By J. L. Starkey
All you can take with you is that which you’ve given away.– Pa Bailey, “It’s a Wonderful Life”
“I just looked at the Deadwood site,” my sister messaged as we searched online for our third-great-grandfather‘s grave. “There are two graves there.”
“I saw that too, but I don’t know who the other person was,” I replied as I looked at the information in frustration.
The index for John C. Muehleisen (or J. C.) listed two burials in Plot 88, Section 3, of Mount Moriah Cemetery. The other name listed, Daisy Wardner, was not a name I recognized. Who was this person?
As I uncovered the rest of the story, I realized that while J. C. had plenty of assets, he was cash-poor when he died in February 1885. His landlord’s family, on the other hand, did not have that problem. This was especially true of his landlord’s brother, Jim Wardner. Though Jim and his wife Mary had been down on their luck a time or two (or ten), they always bounced back from those financial setbacks.
They didn’t seem to have much in common with J. C.’s widow, but Jim and Mary understood Carrie’s grief all too well. They, too, knew what it was like to be alone during life’s darkest hours.
He was finally coming home, but not as she expected. When Carrie Muehleisen said goodbye to J. C. on that winter day in 1885, she hoped against hope that the doctors in Hot Springs would cure his bizarre neurological illness.
But J. C. would not get his miracle, and Carrie would be left to grieve alone.
“How did this happen?” she may have wondered. “I’m just 25 years old! I should be planning for Carl’s future, keeping house, going to church socials! Wasn’t that the plan?”
That plan was gone, and Carrie was alone with just $100 to her name . There were bills to pay, there was a child to feed, and there was a funeral to plan. Perhaps Carrie knew that in 1885 Deadwood, funeral expenses could total at least $75.00 .
Her charmed life was gone, and she couldn’t even afford to bury her husband.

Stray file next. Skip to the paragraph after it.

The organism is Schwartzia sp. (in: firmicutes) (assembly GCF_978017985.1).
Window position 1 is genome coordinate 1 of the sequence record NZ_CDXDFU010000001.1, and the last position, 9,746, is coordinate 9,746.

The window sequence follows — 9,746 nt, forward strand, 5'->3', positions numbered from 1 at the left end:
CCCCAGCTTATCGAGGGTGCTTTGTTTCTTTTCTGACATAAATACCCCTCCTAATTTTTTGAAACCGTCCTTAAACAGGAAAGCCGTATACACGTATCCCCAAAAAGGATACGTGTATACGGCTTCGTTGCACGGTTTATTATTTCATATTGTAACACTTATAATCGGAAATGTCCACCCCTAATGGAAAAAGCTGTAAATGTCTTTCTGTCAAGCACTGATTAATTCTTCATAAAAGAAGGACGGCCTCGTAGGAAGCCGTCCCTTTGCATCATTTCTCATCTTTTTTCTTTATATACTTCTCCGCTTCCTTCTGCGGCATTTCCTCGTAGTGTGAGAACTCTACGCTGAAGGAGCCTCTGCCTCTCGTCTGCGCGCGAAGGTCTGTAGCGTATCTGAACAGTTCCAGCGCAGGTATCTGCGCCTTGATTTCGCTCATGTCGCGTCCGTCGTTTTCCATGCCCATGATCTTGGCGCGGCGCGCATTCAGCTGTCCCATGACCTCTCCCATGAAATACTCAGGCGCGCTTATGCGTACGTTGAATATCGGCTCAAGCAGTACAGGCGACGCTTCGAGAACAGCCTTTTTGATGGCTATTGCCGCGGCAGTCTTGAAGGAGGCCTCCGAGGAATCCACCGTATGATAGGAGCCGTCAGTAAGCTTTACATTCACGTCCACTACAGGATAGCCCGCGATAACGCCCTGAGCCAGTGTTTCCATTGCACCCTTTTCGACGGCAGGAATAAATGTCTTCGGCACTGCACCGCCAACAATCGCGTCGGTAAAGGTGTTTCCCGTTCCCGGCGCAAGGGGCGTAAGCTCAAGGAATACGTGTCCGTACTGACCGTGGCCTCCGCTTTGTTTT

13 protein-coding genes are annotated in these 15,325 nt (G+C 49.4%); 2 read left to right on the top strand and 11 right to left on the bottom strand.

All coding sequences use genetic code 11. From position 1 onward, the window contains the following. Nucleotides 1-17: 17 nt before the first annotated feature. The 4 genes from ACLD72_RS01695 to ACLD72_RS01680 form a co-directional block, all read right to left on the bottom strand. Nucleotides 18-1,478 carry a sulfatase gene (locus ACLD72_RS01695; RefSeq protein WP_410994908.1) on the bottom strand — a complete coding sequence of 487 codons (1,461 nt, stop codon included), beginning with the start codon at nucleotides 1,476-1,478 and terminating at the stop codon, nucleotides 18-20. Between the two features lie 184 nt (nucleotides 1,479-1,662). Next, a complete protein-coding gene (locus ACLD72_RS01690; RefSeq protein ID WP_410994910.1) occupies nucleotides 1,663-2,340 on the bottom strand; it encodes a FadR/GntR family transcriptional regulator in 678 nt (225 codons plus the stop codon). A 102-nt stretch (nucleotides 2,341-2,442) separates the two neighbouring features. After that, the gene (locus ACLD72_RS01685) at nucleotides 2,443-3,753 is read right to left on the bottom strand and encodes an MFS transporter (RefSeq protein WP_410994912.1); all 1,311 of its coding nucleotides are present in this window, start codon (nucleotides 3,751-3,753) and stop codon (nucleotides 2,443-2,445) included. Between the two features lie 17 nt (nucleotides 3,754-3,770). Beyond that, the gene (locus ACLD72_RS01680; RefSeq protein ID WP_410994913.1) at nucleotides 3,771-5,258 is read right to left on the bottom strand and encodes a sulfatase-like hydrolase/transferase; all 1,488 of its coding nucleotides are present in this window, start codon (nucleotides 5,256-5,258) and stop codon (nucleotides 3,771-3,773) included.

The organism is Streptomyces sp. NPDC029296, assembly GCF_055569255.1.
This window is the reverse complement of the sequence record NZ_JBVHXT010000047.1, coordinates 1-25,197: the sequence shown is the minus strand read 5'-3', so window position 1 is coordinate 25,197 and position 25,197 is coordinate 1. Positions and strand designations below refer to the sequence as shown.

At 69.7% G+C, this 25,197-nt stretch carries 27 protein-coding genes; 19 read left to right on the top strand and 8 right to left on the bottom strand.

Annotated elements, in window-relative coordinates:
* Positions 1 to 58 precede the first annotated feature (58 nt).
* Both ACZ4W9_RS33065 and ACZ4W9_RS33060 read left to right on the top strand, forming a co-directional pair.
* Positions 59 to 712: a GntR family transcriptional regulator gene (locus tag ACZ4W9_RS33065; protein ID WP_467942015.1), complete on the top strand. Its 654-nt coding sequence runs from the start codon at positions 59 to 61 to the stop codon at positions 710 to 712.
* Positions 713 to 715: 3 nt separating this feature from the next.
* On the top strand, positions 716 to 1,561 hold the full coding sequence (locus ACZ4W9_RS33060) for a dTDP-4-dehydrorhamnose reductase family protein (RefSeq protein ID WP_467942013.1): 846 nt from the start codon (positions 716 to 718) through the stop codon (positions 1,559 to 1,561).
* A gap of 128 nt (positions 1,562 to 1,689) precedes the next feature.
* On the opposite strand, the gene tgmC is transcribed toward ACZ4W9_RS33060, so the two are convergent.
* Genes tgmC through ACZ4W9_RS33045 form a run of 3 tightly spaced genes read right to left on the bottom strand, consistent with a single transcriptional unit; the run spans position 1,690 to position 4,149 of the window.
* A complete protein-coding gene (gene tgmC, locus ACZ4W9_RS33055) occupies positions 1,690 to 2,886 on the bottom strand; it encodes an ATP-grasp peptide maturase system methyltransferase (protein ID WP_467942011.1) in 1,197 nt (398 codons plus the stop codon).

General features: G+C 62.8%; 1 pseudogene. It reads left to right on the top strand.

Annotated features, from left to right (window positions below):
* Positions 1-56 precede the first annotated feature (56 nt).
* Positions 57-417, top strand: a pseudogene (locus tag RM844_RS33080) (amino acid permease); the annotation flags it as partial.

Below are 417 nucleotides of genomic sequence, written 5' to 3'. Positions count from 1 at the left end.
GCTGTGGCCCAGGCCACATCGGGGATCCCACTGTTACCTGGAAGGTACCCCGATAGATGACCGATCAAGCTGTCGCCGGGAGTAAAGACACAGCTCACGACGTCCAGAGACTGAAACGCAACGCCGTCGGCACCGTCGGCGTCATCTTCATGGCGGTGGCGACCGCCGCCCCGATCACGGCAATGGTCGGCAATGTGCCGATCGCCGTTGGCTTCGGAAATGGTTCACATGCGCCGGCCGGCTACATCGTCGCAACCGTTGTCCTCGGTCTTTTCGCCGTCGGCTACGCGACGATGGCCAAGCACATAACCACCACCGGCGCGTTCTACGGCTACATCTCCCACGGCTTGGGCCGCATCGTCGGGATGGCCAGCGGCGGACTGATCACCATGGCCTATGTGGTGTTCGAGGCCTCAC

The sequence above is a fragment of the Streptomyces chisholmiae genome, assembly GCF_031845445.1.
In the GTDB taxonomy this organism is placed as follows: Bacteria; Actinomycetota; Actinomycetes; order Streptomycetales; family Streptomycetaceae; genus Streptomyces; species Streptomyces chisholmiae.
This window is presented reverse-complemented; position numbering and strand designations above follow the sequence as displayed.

But Carrie needn’t have worried about that. While he may have been cash-poor, J. C. had a wealth of friends willing to help during this, his greatest time of need.
Jim Wardner: Deadwood Tycoon
Deadwood resident Jim Wardner never met a get-rich-quick scheme that he didn’t like. From the time he cornered the Milwaukee rabbit market at age eight until he struck it rich in the Idaho town that would later bear his name, Jim knew that life had great things in store for him .
Not that everyone enjoyed his risky and eccentric ways. Sure, Jim was rich…until he wasn’t. A change of plans and a few promises would follow, a new scheme would take shape, and off he would go in search of wealth again. The cycle would test the patience of his wife, and by the 1870s, she had had just about enough of her husband’s schemes. The children needed stability, and so did she. But would Jim finally listen to her?
On a magical day in the late 1870s, he would. When the position in Yankton, Dakota Territory, was offered, Jim accepted it immediately. It was time to settle down and provide a stable life for his family.
“No more experiences for Jim Wardner,” he told Mary, who must have breathed a sigh of relief.
But Jim didn’t settle down for long. He soon met a Black Hills prospector who proudly showed off a bottle of placer gold. According to Jim:
“One glimpse of the precious metal was enough to eradicate…all resolutions…about settling down to a life of plodding business.”– James F. Wardner
Stability would have to wait. There was gold in them thar’ hills, and Jim was going to get rich.
J. C. Muehleisen was going to get rich, too. He headed to Deadwood just about the time Jim was leaving that reliable job in Yankton. The men’s paths would soon cross, and they would be forever linked, but not by the promise of riches that first brought them to Deadwood.
“He was always the same, worth a million or broke.”
Jim Wardner wasted no time when he arrived in Deadwood, and with an eye toward making money quickly, he purchased a lot on Lee Street. Within days, he built a structure to sell retail goods, installed a bar, “bought a barrel of whiskey and few bottles and glasses,” and opened his first saloon.
Success came easily during those early days, and Jim was soon making money from his saloon and other ventures. By 1881, he had sold the saloon to his brother Ed and moved on to the next opportunity.
The Lee Street property turned out to be a wise investment for Ed Wardner. Under his ownership, Ed’s Place showed a nice profit. To supplement his income, Ed rented out parts of the property to businessmen…including a young barber named J. C. Muehleisen .
Their paths had officially crossed, but J. C. probably didn’t see much of Jim Wardner. Mary and the children certainly didn’t see too much of Jim, either, especially after Ed took over the saloon. By that time, Jim was involved in a freighting business that involved extensive travel. Once again, he was away more than he was home.